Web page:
• Amanda Regan

Finding Yellow

When picking out the color scheme to decorate my small room in my new apartment back in August, yellow was the first that came to mind. A color that is bright, vibrant, intense, and warm all at the same time. The color that we used to use to doodle the greatest source of light we know—the sun—with smudged and bending Crayola in elementary school. Yellow signifies happiness, hope, and optimism—a combination I decided that I so direly needed in a time of political unrest, a pandemic and my lowest moments of depression.



Fast forward into the academic year, and we reach today. My roommates and I had our “normal” lives (although, nothing is ever truly “normal” these days) pulled out from under us when we got a call Friday morning that one of us had tested positive for the virus that has disrupted the entire world for months. We parted in a way that left me feeling empty, overwhelmed, and anything but happy, hopeful, or optimistic. Despite my yellow comforter and the bright sunflower stickers that line the walls, my little apartment did not heal my inevitable breakdowns and “I-am-not-leaving-my-bed-today” moments, but it did always provide me with a source of comfort.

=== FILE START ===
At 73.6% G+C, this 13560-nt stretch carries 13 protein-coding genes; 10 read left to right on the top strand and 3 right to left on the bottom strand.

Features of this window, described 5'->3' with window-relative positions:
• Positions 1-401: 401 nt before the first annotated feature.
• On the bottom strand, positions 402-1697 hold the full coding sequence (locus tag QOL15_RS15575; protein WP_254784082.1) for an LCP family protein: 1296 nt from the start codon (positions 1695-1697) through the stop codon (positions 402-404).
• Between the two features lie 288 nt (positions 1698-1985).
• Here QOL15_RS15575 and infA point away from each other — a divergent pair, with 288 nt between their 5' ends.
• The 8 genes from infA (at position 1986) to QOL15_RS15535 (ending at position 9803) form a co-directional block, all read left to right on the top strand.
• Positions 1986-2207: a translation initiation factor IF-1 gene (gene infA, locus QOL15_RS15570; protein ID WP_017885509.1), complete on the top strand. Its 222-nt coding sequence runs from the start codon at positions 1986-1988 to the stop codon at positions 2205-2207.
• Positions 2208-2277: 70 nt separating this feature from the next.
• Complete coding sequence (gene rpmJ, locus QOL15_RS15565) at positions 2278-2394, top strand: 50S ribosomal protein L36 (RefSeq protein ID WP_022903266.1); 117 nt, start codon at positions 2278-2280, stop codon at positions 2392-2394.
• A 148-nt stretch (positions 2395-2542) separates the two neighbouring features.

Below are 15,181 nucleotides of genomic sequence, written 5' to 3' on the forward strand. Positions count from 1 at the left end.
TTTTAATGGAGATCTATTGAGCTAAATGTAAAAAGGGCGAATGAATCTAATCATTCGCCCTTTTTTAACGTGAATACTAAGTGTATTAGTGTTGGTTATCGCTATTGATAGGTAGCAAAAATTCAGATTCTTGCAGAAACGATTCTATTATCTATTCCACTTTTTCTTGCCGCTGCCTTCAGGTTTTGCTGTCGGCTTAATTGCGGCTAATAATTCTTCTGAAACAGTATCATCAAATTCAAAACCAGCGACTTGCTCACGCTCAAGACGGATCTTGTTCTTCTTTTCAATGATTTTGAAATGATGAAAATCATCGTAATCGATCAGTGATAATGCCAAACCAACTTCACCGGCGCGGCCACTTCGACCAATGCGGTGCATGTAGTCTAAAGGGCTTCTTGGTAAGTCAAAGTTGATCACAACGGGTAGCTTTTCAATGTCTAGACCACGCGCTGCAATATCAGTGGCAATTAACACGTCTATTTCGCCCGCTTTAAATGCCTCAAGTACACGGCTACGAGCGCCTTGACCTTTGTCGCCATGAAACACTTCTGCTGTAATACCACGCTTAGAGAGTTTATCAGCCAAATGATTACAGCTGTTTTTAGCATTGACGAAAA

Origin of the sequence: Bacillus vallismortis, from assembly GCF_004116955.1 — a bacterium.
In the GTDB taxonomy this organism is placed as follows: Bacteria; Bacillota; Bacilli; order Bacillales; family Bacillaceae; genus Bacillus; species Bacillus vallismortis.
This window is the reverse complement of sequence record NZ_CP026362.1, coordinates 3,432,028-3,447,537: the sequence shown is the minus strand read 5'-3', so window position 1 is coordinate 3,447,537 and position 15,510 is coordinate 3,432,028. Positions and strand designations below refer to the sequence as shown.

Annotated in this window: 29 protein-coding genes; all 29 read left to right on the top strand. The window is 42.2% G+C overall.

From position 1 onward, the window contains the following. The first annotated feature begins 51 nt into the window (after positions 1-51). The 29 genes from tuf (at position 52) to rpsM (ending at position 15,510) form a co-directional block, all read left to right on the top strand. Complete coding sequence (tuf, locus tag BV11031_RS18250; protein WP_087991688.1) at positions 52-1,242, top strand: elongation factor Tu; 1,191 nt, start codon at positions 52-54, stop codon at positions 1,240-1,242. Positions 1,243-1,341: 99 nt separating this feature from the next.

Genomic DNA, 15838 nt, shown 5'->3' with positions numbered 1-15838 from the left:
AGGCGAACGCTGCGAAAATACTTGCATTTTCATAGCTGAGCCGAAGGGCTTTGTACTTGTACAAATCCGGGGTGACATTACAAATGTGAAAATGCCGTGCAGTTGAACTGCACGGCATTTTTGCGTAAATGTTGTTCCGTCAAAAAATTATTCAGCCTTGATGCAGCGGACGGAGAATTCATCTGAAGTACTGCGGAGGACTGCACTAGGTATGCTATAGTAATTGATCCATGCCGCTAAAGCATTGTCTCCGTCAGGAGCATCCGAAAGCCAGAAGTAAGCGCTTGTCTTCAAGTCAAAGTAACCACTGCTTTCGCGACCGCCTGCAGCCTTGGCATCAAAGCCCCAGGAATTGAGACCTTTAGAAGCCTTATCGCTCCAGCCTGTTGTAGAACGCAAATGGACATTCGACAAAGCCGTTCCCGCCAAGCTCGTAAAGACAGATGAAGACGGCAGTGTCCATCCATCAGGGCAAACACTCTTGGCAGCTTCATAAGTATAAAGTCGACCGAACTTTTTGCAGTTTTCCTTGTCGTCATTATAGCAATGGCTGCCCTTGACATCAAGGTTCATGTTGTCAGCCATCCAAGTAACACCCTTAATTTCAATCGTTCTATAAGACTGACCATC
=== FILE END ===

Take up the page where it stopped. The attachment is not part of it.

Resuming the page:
I would tuck myself in, burying myself in the warmth of the color, allowing me to wake up each morning surrounded by my own personal sunshine. So, you can imagine my fear when I was told I had to leave my yellow safe haven, and march out into the world—or rather, into isolation—solo. I am never 100% confident in anything, but I was confident that I could not do this, definitely not alone. My roommates had been my backbone all school year, aiding and guiding me through my greatest struggle with mental health yet.


Nonetheless, I had no choice, we had to leave.


And so, my room, placed in the corner of our small Eaton Street home, sits silently and emptily as I begin my period of isolation, in a New Hampshire house, due to yet another COVID-19 scare.



I feared my wandering mind, which battles off anxiety and depression each day. I felt that I would be a hazard to my very own well being in these two weeks. However, slowly, and to my surprise, I am beginning to become comfortable with myself. Between the lengthy walks, speedy runs, meditation, and lakeside sunset homework sessions, I have come to realize that yellow does not just have to be the color that adorns my bedroom. I can find yellow in a simple hello from a passing stranger (in our masks of course), the beauty of a four PM silent sunset, and a call to a friend.


Yellow is everywhere. Even when the world feels dark, hopeless, and pessimistic. Find the yellow.



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